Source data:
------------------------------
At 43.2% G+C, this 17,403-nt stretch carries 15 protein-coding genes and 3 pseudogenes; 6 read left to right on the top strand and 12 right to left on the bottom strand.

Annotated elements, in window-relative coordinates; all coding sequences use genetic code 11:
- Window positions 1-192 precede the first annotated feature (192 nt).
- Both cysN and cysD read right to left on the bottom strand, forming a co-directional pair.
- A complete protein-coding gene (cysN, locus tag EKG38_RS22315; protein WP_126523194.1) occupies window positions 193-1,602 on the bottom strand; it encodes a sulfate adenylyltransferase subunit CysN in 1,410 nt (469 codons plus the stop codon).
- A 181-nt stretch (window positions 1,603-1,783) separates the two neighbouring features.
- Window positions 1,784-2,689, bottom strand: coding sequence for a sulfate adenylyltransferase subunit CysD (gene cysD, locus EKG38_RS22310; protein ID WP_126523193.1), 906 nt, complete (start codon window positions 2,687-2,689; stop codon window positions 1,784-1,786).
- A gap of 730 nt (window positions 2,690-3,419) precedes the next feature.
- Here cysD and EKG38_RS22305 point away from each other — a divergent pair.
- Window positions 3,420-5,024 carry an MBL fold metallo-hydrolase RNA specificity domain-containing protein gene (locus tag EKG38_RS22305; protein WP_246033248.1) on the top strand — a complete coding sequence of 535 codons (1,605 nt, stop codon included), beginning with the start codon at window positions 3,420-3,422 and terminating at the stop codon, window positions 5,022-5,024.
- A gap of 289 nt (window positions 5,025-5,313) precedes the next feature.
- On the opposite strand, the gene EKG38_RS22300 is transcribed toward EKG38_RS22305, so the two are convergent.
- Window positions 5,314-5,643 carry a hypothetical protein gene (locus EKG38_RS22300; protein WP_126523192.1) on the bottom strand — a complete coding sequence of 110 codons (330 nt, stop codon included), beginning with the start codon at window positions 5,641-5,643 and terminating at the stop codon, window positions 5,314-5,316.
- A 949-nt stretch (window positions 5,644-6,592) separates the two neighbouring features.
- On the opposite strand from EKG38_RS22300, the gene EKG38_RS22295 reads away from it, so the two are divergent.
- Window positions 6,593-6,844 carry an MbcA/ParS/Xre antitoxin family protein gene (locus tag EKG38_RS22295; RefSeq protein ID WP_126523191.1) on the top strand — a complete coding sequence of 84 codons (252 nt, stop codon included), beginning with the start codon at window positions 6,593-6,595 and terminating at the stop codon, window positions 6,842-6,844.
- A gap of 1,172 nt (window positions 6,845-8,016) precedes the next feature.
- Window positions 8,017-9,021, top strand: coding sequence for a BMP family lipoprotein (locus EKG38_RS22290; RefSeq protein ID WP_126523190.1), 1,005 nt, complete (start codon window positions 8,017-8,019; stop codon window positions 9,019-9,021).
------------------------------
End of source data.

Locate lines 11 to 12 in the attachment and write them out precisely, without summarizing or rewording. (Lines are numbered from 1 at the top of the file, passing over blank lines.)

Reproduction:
- A gap of 289 nt (window positions 5,025-5,313) precedes the next feature.
- On the opposite strand, the gene EKG38_RS22300 is transcribed toward EKG38_RS22305, so the two are convergent.